Given an external force on a film, the force per unit mono-layer increases with the inverse relation to the film's thickness and a larger strain results as the film becomes thinner, since there are fewer atoms to sustain the mechanical force acting on the film. Larger strain, in turn, means the larger displacement of the atoms involved from their equilibrium positions and it leads to a higher sensitivity for the piezoresistance, because the mean distance of the atoms are the crucial factor determining the electrical resistance of the material.

SUMMARY OF THE INVENTION

It is an object of the present invention to provide an improved piezoresistive device and the fabrication method thereof by using a new piesoresistive material of ultrathin Mo-C film.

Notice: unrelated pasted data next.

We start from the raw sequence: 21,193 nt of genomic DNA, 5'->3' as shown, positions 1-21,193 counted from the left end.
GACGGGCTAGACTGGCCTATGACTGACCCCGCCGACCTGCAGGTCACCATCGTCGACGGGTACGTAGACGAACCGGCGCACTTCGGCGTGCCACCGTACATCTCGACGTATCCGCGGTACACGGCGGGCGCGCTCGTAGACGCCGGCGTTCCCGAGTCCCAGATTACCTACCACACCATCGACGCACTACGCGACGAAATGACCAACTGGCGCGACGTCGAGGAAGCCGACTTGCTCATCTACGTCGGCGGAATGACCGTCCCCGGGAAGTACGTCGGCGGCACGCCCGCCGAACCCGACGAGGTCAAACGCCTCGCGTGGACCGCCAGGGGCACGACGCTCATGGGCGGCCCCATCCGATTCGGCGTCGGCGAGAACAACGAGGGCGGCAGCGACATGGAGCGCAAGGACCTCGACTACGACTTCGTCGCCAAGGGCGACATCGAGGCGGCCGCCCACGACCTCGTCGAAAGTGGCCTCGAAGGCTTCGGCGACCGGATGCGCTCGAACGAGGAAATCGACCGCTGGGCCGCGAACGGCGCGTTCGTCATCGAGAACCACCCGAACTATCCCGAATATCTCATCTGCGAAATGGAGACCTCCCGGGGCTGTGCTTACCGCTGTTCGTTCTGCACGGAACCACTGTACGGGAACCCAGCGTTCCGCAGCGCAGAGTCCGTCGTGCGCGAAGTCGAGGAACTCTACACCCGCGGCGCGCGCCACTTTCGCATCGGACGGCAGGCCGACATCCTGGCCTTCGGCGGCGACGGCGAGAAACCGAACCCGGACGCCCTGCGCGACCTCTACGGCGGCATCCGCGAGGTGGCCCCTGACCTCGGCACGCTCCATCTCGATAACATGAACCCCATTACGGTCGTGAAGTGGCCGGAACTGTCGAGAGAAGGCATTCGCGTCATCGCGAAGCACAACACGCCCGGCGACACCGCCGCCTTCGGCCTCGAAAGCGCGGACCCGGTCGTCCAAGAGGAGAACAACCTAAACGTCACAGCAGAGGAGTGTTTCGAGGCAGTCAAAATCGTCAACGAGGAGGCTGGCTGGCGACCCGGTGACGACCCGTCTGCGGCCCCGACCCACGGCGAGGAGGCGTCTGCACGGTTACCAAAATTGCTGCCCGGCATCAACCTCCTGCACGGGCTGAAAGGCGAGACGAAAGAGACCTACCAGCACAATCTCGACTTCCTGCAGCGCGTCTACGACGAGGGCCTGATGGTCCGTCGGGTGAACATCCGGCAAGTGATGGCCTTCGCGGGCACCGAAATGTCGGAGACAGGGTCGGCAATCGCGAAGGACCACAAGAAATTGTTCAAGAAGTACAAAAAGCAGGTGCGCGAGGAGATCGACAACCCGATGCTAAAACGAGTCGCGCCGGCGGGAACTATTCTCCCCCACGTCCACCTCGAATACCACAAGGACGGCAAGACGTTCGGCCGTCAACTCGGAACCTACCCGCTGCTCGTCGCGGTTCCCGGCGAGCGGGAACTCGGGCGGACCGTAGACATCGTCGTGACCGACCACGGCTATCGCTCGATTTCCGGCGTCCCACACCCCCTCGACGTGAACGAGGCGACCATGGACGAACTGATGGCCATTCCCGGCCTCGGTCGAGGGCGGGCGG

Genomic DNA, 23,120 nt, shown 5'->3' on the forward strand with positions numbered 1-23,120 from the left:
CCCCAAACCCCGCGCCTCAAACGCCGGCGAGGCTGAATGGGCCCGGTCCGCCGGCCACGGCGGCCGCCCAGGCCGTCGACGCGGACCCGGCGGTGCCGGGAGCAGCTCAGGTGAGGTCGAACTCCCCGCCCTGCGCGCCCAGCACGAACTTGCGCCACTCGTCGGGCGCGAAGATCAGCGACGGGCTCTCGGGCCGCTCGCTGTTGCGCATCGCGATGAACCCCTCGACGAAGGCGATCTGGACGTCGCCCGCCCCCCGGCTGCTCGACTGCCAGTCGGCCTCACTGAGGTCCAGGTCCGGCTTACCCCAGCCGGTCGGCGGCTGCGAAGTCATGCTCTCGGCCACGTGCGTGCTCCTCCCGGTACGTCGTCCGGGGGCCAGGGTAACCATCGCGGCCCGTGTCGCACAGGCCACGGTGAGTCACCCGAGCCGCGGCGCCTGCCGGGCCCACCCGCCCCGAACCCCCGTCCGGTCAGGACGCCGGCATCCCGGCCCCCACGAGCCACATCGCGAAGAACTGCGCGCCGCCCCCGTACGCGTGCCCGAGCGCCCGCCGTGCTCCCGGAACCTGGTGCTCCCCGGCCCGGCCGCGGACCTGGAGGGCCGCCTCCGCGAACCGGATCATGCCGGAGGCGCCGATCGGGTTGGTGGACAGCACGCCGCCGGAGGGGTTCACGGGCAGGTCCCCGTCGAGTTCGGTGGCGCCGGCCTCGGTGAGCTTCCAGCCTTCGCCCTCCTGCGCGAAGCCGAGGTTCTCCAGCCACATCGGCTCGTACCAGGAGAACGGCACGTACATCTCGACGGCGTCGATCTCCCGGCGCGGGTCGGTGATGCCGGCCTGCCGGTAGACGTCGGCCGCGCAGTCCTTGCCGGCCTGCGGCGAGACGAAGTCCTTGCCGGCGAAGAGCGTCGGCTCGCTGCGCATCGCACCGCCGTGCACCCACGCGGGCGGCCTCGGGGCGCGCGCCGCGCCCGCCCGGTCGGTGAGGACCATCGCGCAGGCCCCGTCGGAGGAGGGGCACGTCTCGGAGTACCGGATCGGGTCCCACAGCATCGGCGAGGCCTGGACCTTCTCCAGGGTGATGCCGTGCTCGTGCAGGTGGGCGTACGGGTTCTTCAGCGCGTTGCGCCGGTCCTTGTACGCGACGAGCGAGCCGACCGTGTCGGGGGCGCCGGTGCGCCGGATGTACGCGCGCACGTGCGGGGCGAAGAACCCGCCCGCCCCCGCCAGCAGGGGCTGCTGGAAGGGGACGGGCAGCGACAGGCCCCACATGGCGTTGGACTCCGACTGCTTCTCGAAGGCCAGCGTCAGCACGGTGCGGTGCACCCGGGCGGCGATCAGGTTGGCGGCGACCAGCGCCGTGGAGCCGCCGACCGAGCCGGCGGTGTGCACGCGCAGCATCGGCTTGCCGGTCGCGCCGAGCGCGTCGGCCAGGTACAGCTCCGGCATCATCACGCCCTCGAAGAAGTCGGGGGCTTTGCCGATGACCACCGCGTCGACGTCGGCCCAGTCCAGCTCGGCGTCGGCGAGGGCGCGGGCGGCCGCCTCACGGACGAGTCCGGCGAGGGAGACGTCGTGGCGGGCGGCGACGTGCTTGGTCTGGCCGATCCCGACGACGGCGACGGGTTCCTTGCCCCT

To achieve the improved piezo-device, there is provided a structure of piezo-device, which includes two electrodes formed on a substrate for serving as a piezoresistive sensing part, having a gap between them, a piezoresistive member composed of an ultra-thin Mo-C film formed on said substrate, bridging the gap between two electrodes and a protective layer formed on the entire surface of said piezoresistive member.

To achieve the above objects, there is provided a fabrication method of the realization of the piezo-device, which includes the steps of forming two metallic electrodes on a substrate with a gap of the predefined size by lithographic technique, forming a ultra-thin Mo-C film as a piezoresistive member for bridging the gap to good contact with both electrodes, and forming a protective layer on the whole surface of the ultra-thin Mo-C film.